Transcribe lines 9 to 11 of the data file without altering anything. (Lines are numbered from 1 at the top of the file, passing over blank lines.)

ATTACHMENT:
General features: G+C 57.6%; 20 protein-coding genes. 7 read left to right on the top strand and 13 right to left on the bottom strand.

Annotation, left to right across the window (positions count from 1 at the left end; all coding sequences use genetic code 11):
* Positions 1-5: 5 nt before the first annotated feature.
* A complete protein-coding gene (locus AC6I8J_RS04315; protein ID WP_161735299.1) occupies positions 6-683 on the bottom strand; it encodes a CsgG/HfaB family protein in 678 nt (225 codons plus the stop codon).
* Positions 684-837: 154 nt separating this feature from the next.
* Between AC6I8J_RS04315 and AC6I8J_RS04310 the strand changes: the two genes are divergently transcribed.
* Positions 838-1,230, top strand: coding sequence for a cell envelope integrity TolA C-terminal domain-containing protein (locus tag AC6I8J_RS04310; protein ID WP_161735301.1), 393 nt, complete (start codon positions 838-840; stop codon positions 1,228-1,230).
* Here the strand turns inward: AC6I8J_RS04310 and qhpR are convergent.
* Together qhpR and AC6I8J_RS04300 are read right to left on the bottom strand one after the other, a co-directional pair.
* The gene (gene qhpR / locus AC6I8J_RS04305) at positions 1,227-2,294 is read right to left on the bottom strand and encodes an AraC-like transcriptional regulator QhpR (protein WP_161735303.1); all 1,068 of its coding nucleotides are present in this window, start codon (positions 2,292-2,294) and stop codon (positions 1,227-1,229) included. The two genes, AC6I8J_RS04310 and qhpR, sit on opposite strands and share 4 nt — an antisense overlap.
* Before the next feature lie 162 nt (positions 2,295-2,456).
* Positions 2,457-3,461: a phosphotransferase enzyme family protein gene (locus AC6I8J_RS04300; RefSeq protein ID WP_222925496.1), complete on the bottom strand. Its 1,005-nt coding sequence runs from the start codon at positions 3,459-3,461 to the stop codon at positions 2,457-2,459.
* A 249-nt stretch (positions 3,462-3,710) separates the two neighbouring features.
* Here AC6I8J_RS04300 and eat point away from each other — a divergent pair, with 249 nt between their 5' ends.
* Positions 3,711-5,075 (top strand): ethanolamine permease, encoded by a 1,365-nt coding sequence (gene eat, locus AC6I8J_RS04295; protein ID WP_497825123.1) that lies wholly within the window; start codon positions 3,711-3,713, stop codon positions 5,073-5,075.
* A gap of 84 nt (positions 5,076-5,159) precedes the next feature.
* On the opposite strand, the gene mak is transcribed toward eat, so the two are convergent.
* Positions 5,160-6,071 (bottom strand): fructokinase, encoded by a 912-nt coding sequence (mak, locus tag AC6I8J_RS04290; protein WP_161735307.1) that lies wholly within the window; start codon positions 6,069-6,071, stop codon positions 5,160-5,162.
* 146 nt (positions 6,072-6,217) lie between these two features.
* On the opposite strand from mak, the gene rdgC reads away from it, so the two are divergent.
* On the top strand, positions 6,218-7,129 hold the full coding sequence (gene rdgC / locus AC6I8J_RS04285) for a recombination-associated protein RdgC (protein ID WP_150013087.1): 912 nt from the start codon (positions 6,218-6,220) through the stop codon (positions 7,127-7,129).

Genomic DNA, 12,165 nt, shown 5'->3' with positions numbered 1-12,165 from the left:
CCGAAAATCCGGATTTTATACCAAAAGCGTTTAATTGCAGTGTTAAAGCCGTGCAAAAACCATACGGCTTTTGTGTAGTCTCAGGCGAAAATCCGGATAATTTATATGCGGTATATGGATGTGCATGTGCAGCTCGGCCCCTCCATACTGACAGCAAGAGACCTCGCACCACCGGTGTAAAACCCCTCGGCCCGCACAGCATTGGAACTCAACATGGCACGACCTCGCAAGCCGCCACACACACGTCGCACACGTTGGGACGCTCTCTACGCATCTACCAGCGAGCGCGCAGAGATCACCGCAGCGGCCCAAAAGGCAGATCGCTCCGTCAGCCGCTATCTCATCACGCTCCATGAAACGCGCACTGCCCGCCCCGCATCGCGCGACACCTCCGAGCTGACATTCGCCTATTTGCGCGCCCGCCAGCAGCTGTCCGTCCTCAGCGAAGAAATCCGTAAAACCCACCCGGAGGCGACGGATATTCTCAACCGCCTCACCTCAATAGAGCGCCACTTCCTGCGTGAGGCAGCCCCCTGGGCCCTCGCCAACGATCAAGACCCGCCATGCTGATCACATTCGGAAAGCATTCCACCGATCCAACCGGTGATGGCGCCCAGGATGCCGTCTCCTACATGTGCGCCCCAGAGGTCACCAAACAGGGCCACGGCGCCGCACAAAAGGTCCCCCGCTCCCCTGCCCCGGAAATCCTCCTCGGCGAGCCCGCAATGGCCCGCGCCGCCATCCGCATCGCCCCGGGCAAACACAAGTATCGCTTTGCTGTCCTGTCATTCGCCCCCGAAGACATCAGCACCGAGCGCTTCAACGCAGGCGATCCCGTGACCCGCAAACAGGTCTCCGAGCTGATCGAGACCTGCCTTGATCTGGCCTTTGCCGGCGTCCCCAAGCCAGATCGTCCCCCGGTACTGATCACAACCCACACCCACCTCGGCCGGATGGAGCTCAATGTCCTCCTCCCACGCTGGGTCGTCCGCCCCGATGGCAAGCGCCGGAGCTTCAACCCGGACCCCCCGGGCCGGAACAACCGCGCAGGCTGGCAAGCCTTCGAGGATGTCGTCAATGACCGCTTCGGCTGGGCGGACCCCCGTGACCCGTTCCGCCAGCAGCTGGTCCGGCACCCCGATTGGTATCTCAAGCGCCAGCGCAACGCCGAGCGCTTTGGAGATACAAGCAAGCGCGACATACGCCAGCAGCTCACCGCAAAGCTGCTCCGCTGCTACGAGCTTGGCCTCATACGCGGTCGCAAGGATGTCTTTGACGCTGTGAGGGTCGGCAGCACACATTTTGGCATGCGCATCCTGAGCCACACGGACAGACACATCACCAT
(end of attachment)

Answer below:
* Together qhpR and AC6I8J_RS04300 are read right to left on the bottom strand one after the other, a co-directional pair.
* The gene (gene qhpR / locus AC6I8J_RS04305) at positions 1,227-2,294 is read right to left on the bottom strand and encodes an AraC-like transcriptional regulator QhpR (protein WP_161735303.1); all 1,068 of its coding nucleotides are present in this window, start codon (positions 2,292-2,294) and stop codon (positions 1,227-1,229) included. The two genes, AC6I8J_RS04310 and qhpR, sit on opposite strands and share 4 nt — an antisense overlap.
* Before the next feature lie 162 nt (positions 2,295-2,456).